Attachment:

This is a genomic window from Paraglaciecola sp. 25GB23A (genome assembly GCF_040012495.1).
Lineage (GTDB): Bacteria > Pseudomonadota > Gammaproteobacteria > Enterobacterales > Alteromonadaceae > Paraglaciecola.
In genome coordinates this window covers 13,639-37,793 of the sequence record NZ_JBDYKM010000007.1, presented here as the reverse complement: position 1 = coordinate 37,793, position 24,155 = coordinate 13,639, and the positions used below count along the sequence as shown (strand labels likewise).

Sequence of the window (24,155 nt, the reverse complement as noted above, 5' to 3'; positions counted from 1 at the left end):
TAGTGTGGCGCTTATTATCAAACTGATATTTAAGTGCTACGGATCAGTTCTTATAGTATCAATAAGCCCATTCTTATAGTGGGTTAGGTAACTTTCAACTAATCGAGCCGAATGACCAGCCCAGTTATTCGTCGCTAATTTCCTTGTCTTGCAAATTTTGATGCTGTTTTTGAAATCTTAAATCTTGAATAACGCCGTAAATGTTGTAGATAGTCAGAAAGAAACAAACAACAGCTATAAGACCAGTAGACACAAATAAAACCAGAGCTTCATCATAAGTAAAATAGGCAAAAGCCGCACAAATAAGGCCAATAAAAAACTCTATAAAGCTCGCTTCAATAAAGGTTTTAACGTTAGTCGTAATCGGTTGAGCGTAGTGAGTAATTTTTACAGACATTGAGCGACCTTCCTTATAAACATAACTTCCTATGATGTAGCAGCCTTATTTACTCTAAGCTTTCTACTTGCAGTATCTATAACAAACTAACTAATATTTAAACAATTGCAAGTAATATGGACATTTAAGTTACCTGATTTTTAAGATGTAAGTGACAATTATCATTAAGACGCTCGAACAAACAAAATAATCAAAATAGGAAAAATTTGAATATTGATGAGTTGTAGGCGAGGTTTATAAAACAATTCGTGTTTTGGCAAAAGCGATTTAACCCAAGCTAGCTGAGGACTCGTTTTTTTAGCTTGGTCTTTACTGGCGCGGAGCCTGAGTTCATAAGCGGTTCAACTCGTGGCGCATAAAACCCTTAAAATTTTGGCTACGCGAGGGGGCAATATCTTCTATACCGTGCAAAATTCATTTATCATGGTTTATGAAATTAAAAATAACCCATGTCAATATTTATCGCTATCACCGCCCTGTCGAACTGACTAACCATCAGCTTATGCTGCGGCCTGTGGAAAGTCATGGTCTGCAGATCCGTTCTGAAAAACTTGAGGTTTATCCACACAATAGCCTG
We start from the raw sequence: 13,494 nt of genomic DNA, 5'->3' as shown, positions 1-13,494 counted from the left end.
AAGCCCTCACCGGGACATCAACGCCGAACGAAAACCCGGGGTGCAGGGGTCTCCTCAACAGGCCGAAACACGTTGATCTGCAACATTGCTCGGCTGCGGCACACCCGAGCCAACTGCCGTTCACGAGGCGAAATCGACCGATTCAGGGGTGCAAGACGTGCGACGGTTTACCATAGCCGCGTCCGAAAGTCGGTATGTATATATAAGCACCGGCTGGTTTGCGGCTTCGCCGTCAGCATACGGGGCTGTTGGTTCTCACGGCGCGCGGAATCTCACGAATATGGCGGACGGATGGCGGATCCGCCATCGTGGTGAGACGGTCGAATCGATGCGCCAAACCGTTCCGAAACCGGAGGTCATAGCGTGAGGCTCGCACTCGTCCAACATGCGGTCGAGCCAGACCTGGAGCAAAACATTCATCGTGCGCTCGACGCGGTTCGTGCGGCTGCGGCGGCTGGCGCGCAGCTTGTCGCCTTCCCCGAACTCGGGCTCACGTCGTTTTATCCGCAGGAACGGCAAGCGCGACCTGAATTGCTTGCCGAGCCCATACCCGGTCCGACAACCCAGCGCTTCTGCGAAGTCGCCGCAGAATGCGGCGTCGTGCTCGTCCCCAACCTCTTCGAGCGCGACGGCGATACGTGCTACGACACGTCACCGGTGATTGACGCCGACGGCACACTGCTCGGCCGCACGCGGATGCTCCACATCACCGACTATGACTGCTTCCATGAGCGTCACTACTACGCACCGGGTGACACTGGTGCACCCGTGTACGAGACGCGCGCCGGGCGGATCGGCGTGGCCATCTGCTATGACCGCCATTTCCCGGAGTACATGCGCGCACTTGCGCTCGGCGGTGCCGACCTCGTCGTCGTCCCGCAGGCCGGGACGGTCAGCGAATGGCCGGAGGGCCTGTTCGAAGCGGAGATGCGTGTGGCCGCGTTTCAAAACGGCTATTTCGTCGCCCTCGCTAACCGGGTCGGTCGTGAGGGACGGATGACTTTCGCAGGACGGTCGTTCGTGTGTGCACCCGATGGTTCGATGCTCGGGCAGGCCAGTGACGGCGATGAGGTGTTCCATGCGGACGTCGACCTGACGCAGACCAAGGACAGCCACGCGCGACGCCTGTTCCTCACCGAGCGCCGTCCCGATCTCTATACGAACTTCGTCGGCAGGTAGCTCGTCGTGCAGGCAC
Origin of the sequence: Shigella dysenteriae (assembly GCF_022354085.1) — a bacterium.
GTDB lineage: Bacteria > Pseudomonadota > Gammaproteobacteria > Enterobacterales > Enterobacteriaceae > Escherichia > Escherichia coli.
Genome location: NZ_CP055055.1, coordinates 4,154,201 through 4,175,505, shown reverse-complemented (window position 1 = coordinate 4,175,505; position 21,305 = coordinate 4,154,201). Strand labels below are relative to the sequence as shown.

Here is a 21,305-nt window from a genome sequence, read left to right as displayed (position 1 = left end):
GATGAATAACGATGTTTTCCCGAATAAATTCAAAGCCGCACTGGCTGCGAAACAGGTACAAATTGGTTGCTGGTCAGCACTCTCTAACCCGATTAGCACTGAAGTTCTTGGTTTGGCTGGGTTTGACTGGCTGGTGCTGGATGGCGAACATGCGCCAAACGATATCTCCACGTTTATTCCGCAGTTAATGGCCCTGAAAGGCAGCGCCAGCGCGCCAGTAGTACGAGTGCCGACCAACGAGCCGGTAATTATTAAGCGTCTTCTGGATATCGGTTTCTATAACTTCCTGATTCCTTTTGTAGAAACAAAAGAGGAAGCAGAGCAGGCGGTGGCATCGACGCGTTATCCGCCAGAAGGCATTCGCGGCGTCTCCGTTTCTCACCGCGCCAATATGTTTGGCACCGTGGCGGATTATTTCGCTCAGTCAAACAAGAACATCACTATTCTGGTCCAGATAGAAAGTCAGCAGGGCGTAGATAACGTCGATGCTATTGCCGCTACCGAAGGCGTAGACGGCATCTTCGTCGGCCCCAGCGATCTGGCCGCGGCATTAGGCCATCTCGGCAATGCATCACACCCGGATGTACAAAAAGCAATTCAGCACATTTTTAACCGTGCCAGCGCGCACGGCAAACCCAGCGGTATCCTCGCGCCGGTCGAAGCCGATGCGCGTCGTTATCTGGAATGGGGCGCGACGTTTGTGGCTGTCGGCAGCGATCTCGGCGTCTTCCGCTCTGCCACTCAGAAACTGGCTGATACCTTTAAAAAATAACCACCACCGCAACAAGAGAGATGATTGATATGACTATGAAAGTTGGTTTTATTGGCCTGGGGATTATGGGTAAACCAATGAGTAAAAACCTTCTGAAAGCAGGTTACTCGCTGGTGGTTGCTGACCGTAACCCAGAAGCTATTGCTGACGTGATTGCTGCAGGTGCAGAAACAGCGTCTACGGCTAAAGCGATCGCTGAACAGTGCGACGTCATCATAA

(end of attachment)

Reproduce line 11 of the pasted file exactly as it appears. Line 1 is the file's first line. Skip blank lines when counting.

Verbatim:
Here is a 21,305-nt window from a genome sequence, read left to right as displayed (position 1 = left end):